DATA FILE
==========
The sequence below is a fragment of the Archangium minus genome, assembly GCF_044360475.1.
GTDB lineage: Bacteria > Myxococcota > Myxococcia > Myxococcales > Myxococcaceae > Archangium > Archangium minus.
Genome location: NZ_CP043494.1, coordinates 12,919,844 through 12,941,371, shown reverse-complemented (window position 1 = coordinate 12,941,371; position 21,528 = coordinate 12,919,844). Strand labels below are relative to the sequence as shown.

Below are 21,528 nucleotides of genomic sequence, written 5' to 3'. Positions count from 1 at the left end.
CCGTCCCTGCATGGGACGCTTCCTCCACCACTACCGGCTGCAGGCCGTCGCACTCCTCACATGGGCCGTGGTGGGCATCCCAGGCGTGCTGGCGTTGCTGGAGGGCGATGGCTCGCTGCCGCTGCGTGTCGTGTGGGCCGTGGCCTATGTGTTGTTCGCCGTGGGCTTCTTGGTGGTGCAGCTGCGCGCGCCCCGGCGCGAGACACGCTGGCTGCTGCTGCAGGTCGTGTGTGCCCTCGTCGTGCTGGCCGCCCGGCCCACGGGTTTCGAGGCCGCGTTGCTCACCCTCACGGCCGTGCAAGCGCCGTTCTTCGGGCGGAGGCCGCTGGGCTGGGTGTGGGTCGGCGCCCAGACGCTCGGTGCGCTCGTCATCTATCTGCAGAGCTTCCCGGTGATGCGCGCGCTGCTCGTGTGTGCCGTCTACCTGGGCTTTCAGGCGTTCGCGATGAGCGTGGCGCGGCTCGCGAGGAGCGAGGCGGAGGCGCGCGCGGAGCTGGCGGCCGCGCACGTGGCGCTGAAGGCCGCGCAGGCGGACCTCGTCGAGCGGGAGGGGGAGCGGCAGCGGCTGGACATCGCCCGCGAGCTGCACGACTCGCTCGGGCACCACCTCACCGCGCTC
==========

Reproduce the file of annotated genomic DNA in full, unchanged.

The sequence below is a fragment of the Archangium minus genome, assembly GCF_044360475.1.
GTDB lineage: Bacteria > Myxococcota > Myxococcia > Myxococcales > Myxococcaceae > Archangium > Archangium minus.
Genome location: NZ_CP043494.1, coordinates 12,919,844 through 12,941,371, shown reverse-complemented (window position 1 = coordinate 12,941,371; position 21,528 = coordinate 12,919,844). Strand labels below are relative to the sequence as shown.

Below are 21,528 nucleotides of genomic sequence, written 5' to 3'. Positions count from 1 at the left end.
CCGTCCCTGCATGGGACGCTTCCTCCACCACTACCGGCTGCAGGCCGTCGCACTCCTCACATGGGCCGTGGTGGGCATCCCAGGCGTGCTGGCGTTGCTGGAGGGCGATGGCTCGCTGCCGCTGCGTGTCGTGTGGGCCGTGGCCTATGTGTTGTTCGCCGTGGGCTTCTTGGTGGTGCAGCTGCGCGCGCCCCGGCGCGAGACACGCTGGCTGCTGCTGCAGGTCGTGTGTGCCCTCGTCGTGCTGGCCGCCCGGCCCACGGGTTTCGAGGCCGCGTTGCTCACCCTCACGGCCGTGCAAGCGCCGTTCTTCGGGCGGAGGCCGCTGGGCTGGGTGTGGGTCGGCGCCCAGACGCTCGGTGCGCTCGTCATCTATCTGCAGAGCTTCCCGGTGATGCGCGCGCTGCTCGTGTGTGCCGTCTACCTGGGCTTTCAGGCGTTCGCGATGAGCGTGGCGCGGCTCGCGAGGAGCGAGGCGGAGGCGCGCGCGGAGCTGGCGGCCGCGCACGTGGCGCTGAAGGCCGCGCAGGCGGACCTCGTCGAGCGGGAGGGGGAGCGGCAGCGGCTGGACATCGCCCGCGAGCTGCACGACTCGCTCGGGCACCACCTCACCGCGCTC